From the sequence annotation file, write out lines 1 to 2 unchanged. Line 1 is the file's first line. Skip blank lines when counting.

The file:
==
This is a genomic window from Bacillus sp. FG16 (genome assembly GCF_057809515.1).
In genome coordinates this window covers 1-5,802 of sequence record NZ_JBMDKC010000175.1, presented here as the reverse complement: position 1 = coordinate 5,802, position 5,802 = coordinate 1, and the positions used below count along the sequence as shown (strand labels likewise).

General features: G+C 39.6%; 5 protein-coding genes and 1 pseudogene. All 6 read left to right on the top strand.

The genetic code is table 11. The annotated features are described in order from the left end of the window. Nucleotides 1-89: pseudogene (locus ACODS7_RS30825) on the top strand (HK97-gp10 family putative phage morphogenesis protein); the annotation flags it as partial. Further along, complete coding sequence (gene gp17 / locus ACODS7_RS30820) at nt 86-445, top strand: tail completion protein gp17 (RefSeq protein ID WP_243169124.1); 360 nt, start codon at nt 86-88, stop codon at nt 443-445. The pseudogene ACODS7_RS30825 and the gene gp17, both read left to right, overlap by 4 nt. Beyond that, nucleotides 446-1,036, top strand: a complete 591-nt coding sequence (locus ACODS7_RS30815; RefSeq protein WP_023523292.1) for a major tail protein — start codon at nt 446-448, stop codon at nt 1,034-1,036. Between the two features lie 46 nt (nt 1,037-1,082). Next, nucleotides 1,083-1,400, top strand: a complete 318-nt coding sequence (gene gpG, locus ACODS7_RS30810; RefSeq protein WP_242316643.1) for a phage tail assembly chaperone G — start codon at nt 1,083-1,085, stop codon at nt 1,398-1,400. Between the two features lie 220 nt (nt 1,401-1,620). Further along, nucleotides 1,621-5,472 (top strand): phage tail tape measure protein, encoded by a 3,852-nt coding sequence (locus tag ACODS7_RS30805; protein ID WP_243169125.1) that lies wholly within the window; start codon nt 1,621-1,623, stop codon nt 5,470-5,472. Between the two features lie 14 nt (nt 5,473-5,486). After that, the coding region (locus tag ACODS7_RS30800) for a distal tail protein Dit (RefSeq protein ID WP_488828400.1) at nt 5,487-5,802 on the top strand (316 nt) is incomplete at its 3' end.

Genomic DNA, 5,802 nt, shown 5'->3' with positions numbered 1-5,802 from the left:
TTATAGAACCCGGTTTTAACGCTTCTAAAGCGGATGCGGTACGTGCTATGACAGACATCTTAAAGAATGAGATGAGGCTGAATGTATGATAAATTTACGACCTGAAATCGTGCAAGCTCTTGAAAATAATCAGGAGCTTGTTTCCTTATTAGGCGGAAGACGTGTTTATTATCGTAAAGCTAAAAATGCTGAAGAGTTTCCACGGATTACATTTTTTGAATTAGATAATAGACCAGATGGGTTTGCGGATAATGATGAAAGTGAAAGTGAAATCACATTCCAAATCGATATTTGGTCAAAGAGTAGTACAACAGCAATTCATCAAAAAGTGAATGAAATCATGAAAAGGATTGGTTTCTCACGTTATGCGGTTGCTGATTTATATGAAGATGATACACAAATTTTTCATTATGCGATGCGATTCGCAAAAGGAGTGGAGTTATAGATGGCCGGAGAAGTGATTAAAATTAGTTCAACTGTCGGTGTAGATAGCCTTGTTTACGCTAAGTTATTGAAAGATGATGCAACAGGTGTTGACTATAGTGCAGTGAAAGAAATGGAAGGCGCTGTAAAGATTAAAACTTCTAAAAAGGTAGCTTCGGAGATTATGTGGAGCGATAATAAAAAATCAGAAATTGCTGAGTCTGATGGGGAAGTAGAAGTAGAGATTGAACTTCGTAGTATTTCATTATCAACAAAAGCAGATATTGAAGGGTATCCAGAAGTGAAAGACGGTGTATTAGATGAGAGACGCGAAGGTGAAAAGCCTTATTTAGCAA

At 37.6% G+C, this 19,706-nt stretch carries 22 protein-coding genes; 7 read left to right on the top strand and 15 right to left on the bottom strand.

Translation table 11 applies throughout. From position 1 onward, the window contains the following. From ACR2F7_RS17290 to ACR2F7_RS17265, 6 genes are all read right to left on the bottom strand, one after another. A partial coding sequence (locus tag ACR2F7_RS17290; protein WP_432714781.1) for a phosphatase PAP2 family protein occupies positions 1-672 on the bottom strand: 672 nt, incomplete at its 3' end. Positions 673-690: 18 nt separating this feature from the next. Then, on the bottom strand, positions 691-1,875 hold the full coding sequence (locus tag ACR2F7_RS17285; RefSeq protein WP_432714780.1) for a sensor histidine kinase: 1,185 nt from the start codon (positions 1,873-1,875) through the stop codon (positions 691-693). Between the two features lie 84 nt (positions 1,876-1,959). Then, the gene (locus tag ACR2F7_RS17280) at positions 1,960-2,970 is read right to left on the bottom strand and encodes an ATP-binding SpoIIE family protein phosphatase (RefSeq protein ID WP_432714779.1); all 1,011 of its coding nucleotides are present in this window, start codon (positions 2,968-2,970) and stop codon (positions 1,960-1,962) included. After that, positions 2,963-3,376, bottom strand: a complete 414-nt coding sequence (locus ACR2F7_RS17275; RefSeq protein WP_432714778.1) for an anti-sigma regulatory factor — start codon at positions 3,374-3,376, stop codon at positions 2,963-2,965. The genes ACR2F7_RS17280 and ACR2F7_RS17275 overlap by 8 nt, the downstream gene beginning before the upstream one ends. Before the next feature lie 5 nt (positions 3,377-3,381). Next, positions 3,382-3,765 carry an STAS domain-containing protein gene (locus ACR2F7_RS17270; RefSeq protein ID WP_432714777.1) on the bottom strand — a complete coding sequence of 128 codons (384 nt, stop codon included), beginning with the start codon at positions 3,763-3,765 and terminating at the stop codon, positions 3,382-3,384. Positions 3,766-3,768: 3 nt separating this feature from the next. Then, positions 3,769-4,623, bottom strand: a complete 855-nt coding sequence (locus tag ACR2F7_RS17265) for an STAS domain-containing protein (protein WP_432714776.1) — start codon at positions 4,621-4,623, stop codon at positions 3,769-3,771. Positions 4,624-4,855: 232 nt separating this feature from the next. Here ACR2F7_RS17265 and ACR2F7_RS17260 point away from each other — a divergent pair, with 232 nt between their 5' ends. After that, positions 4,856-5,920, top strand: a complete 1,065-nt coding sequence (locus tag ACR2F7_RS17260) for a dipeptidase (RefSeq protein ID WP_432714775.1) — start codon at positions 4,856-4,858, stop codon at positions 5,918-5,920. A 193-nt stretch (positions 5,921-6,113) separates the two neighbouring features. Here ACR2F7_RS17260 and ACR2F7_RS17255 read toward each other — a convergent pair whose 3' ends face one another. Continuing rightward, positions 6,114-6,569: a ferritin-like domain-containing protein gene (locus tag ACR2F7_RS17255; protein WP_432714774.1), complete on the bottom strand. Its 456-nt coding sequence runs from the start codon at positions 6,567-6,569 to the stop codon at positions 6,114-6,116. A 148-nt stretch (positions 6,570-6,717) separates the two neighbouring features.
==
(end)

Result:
This is a genomic window from Bacillus sp. FG16 (genome assembly GCF_057809515.1).
In genome coordinates this window covers 1-5,802 of sequence record NZ_JBMDKC010000175.1, presented here as the reverse complement: position 1 = coordinate 5,802, position 5,802 = coordinate 1, and the positions used below count along the sequence as shown (strand labels likewise).